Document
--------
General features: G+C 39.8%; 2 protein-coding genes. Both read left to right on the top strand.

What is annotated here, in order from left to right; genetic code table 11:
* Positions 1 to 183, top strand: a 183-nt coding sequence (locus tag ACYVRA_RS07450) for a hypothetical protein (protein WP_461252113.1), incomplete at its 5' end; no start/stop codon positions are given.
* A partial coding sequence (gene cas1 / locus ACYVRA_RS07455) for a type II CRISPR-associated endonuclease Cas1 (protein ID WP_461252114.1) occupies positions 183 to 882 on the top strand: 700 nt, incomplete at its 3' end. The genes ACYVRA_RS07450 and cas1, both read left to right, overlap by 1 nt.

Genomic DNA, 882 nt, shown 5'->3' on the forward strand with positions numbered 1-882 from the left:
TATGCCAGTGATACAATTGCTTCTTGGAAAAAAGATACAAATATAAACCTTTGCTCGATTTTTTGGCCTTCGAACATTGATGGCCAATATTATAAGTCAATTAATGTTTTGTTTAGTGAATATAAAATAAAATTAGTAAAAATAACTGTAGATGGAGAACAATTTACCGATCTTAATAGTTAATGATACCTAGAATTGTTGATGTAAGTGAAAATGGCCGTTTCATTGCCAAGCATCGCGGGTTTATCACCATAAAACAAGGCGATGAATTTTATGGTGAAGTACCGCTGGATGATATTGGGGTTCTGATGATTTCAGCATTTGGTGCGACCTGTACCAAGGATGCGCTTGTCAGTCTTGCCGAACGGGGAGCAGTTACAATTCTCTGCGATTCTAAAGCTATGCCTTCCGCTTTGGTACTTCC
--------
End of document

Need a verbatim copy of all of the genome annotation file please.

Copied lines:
General features: G+C 39.8%; 2 protein-coding genes. Both read left to right on the top strand.

What is annotated here, in order from left to right; genetic code table 11:
* Positions 1 to 183, top strand: a 183-nt coding sequence (locus tag ACYVRA_RS07450) for a hypothetical protein (protein WP_461252113.1), incomplete at its 5' end; no start/stop codon positions are given.
* A partial coding sequence (gene cas1 / locus ACYVRA_RS07455) for a type II CRISPR-associated endonuclease Cas1 (protein ID WP_461252114.1) occupies positions 183 to 882 on the top strand: 700 nt, incomplete at its 3' end. The genes ACYVRA_RS07450 and cas1, both read left to right, overlap by 1 nt.

Genomic DNA, 882 nt, shown 5'->3' on the forward strand with positions numbered 1-882 from the left:
TATGCCAGTGATACAATTGCTTCTTGGAAAAAAGATACAAATATAAACCTTTGCTCGATTTTTTGGCCTTCGAACATTGATGGCCAATATTATAAGTCAATTAATGTTTTGTTTAGTGAATATAAAATAAAATTAGTAAAAATAACTGTAGATGGAGAACAATTTACCGATCTTAATAGTTAATGATACCTAGAATTGTTGATGTAAGTGAAAATGGCCGTTTCATTGCCAAGCATCGCGGGTTTATCACCATAAAACAAGGCGATGAATTTTATGGTGAAGTACCGCTGGATGATATTGGGGTTCTGATGATTTCAGCATTTGGTGCGACCTGTACCAAGGATGCGCTTGTCAGTCTTGCCGAACGGGGAGCAGTTACAATTCTCTGCGATTCTAAAGCTATGCCTTCCGCTTTGGTACTTCC